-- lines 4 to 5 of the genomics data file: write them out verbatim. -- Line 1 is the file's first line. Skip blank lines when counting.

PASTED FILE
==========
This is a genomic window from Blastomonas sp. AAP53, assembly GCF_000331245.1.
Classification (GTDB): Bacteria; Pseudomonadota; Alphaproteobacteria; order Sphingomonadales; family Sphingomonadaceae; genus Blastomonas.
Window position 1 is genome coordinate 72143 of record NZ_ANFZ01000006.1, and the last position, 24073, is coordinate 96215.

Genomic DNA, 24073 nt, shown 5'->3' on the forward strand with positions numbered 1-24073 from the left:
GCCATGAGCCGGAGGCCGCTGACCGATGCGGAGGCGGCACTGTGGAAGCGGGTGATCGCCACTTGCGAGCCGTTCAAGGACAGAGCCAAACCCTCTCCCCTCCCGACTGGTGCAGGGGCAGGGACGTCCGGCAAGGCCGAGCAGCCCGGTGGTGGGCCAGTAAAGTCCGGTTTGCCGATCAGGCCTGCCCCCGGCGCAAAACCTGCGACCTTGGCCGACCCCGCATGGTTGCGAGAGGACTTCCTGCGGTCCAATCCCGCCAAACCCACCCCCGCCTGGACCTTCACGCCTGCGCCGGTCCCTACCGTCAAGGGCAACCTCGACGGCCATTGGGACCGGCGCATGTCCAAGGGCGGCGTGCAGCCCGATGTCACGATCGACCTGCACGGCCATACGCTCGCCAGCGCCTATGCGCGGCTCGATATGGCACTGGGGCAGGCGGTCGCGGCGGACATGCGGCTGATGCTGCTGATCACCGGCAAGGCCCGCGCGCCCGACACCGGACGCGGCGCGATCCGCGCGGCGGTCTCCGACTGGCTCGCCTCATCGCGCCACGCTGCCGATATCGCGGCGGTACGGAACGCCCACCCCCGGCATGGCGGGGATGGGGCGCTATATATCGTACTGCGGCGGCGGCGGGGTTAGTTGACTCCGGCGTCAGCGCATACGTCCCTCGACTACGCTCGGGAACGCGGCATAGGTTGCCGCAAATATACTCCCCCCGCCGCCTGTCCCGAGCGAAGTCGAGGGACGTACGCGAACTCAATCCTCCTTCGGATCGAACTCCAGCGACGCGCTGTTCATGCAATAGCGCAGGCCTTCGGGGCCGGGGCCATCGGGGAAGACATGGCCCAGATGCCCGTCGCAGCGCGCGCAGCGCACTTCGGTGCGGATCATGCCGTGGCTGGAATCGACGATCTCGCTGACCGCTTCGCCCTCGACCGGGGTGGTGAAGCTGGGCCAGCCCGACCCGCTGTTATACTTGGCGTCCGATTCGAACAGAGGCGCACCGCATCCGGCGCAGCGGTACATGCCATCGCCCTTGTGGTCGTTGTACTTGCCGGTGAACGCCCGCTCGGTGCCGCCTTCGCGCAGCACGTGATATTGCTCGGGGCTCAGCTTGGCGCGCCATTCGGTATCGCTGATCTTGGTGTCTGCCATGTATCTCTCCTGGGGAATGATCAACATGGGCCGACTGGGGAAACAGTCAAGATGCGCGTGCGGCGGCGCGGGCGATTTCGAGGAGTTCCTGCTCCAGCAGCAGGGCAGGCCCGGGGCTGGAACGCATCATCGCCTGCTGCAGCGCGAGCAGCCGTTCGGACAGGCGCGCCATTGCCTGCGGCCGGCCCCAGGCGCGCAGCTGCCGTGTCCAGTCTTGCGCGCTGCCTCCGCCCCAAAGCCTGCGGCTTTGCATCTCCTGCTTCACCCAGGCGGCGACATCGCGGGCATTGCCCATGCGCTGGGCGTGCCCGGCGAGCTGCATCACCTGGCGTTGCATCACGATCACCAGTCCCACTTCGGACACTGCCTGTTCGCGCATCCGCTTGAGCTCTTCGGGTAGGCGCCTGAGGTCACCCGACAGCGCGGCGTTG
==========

Genomic DNA, 24073 nt, shown 5'->3' on the forward strand with positions numbered 1-24073 from the left:
GCCATGAGCCGGAGGCCGCTGACCGATGCGGAGGCGGCACTGTGGAAGCGGGTGATCGCCACTTGCGAGCCGTTCAAGGACAGAGCCAAACCCTCTCCCCTCCCGACTGGTGCAGGGGCAGGGACGTCCGGCAAGGCCGAGCAGCCCGGTGGTGGGCCAGTAAAGTCCGGTTTGCCGATCAGGCCTGCCCCCGGCGCAAAACCTGCGACCTTGGCCGACCCCGCATGGTTGCGAGAGGACTTCCTGCGGTCCAATCCCGCCAAACCCACCCCCGCCTGGACCTTCACGCCTGCGCCGGTCCCTACCGTCAAGGGCAACCTCGACGGCCATTGGGACCGGCGCATGTCCAAGGGCGGCGTGCAGCCCGATGTCACGATCGACCTGCACGGCCATACGCTCGCCAGCGCCTATGCGCGGCTCGATATGGCACTGGGGCAGGCGGTCGCGGCGGACATGCGGCTGATGCTGCTGATCACCGGCAAGGCCCGCGCGCCCGACACCGGACGCGGCGCGATCCGCGCGGCGGTCTCCGACTGGCTCGCCTCATCGCGCCACGCTGCCGATATCGCGGCGGTACGGAACGCCCACCCCCGGCATGGCGGGGATGGGGCGCTATATATCGTACTGCGGCGGCGGCGGGGTTAGTTGACTCCGGCGTCAGCGCATACGTCCCTCGACTACGCTCGGGAACGCGGCATAGGTTGCCGCAAATATACTCCCCCCGCCGCCTGTCCCGAGCGAAGTCGAGGGACGTACGCGAACTCAATCCTCCTTCGGATCGAACTCCAGCGACGCGCTGTTCATGCAATAGCGCAGGCCTTCGGGGCCGGGGCCATCGGGGAAGACATGGCCCAGATGCCCGTCGCAGCGCGCGCAGCGCACTTCGGTGCGGATCATGCCGTGGCTGGAATCGACGATCTCGCTGACCGCTTCGCCCTCGACCGGGGTGGTGAAGCTGGGCCAGCCCGACCCGCTGTTATACTTGGCGTCCGATTCGAACAGAGGCGCACCGCATCCGGCGCAGCGGTACATGCCATCGCCCTTGTGGTCGTTGTACTTGCCGGTGAACGCCCGCTCGGTGCCGCCTTCGCGCAGCACGTGATATTGCTCGGGGCTCAGCTTGGCGCGCCATTCGGTATCGCTGATCTTGGTGTCTGCCATGTATCTCTCCTGGGGAATGATCAACATGGGCCGACTGGGGAAACAGTCAAGATGCGCGTGCGGCGGCGCGGGCGATTTCGAGGAGTTCCTGCTCCAGCAGCAGGGCAGGCCCGGGGCTGGAACGCATCATCGCCTGCTGCAGCGCGAGCAGCCGTTCGGACAGGCGCGCCATTGCCTGCGGCCGGCCCCAGGCGCGCAGCTGCCGTGTCCAGTCTTGCGCGCTGCCTCCGCCCCAAAGCCTGCGGCTTTGCATCTCCTGCTTCACCCAGGCGGCGACATCGCGGGCATTGCCCATGCGCTGGGCGTGCCCGGCGAGCTGCATCACCTGGCGTTGCATCACGATCACCAGTCCCACTTCGGACACTGCCTGTTCGCGCATCCGCTTGAGCTCTTCGGGTAGGCGCCTGAGGTCACCCGACAGCGCGGCGTTG